3.5 stars – Recommended. I found this novel creative, engaging and fast paced. Through the eyes of a 10 year old boy, and a 43 year old psychiatrist analysing him, the author brought about two very contrasting viewpoints of a brain disorder. The story is written against the backdrop of the aftermath of years of chaos in Northern Ireland, which brings to light the long-lasting destructive effects of political instability on the general population. This not only highlights the challenges faced by present day Northern Irish men and women, but it also suggest to the readers how other societies can suffer for generations after enduring war and comparable devastation.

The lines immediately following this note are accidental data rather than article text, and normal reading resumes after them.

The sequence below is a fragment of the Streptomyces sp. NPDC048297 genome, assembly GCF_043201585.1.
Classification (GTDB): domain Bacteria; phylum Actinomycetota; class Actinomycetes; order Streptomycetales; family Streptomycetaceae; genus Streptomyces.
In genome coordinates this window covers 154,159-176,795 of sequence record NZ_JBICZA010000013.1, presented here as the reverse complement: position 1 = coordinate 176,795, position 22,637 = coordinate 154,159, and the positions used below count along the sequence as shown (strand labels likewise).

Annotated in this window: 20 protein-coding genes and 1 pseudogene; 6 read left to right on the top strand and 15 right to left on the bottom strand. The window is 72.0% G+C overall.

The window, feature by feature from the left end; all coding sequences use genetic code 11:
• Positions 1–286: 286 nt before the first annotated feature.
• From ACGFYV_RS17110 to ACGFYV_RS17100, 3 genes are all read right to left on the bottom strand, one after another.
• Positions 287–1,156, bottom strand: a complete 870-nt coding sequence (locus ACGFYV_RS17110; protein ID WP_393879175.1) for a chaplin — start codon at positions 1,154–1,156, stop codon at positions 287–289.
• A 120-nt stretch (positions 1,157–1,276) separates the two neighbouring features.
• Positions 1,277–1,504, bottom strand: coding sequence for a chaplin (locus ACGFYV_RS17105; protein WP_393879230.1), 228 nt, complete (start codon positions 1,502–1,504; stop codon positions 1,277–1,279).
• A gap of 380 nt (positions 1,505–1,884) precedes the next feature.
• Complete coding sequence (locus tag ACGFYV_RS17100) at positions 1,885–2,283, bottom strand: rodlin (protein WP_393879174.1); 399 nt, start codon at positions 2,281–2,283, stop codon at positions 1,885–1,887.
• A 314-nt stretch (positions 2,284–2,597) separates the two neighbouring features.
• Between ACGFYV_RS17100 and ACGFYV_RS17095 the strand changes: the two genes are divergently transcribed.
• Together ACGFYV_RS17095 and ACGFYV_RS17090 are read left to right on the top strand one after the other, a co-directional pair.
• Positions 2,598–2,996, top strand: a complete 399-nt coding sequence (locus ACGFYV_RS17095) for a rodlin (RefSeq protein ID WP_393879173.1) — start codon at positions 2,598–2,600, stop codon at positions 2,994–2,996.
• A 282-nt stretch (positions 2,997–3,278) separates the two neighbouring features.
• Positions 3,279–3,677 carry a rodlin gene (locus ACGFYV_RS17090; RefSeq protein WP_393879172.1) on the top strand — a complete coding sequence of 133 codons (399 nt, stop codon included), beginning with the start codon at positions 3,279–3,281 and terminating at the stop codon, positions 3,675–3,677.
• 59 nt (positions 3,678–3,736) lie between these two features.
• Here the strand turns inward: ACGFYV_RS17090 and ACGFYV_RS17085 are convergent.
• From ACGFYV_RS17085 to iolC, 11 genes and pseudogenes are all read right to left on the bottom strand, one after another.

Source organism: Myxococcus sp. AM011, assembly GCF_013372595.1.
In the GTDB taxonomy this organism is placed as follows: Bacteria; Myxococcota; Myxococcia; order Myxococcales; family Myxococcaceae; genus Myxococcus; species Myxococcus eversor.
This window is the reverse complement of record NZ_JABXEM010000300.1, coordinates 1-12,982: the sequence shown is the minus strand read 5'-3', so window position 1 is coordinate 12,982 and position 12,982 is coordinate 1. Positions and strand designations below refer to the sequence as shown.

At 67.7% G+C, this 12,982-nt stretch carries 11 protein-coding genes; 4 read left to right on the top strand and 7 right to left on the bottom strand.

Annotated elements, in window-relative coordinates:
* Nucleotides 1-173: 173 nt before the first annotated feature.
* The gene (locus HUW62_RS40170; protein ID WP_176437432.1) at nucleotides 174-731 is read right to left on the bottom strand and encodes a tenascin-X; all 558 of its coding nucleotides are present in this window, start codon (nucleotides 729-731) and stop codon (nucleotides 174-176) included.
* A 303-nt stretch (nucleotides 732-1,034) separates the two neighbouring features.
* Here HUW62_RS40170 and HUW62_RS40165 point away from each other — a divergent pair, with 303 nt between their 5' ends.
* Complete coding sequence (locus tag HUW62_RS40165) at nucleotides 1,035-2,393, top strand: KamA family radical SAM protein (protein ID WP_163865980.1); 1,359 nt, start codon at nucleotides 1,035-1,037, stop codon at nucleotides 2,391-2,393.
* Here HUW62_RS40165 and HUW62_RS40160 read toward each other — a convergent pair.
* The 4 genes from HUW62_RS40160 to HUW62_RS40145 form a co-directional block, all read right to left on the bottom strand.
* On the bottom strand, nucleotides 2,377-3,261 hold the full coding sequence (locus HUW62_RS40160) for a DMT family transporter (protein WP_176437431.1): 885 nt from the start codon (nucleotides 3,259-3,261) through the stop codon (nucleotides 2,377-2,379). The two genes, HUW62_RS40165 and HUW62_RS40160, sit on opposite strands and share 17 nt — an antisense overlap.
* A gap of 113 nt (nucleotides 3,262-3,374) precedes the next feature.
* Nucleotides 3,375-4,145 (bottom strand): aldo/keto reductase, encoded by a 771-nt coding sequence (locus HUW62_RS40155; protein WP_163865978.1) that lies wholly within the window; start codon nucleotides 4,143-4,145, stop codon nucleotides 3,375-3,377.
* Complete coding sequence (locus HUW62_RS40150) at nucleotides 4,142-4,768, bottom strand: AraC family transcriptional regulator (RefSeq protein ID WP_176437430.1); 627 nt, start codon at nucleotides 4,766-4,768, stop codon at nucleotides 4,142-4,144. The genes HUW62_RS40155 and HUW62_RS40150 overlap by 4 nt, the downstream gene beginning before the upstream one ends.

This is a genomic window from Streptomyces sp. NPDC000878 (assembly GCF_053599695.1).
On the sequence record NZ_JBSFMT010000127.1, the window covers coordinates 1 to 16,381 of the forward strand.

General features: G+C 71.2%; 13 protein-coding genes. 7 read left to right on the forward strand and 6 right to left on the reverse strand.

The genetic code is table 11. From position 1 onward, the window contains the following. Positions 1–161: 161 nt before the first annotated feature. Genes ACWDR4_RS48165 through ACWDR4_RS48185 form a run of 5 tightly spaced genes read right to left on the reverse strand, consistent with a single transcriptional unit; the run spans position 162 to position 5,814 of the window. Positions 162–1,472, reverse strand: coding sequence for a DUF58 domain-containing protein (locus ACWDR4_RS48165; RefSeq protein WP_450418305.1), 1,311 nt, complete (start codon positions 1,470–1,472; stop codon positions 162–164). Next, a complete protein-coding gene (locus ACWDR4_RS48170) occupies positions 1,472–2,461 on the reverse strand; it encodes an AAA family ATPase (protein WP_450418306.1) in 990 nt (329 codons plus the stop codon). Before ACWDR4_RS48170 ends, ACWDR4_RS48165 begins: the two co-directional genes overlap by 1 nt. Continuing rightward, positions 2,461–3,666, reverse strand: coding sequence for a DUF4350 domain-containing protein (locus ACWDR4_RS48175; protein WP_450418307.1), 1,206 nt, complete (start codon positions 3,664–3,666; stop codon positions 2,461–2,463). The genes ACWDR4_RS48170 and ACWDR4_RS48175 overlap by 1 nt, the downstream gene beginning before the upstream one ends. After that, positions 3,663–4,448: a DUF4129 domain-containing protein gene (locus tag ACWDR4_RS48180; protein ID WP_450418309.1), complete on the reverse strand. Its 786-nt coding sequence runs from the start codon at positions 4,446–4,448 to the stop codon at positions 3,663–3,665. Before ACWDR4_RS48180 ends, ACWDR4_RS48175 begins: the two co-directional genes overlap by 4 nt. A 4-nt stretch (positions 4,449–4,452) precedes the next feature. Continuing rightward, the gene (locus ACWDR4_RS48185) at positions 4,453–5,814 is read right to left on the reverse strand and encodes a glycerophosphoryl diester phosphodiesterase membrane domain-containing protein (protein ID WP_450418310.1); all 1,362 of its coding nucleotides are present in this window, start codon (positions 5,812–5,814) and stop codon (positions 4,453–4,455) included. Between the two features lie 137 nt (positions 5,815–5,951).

When I finished the book I pleased with the novel overall and was prepared to present a 5 star review. However, once I digested the ending, I was reminded of how infrequent it was for a disadvantaged child suffering from a serious mental condition to experience an ending as neat and as optimistic as the one presented in the book. My personal experience of public mental health system is far from the idealistic manner described by the author. In general social workers and doctors are overworked and do not have the luxury of dedicating this much time and energy to one patient. When a child loses their primary caregiver, it would be extremely lucky that he/she could have a guardian as good as the one in this story swooping in and making life all so much better. There is a sense of a ‘Hollywood’ or ‘Disney’ style ‘Happily Ever After’, which is disappointing because aside from the ending the book had presented a very realistic yet lighthearted view of an otherwise dark subject.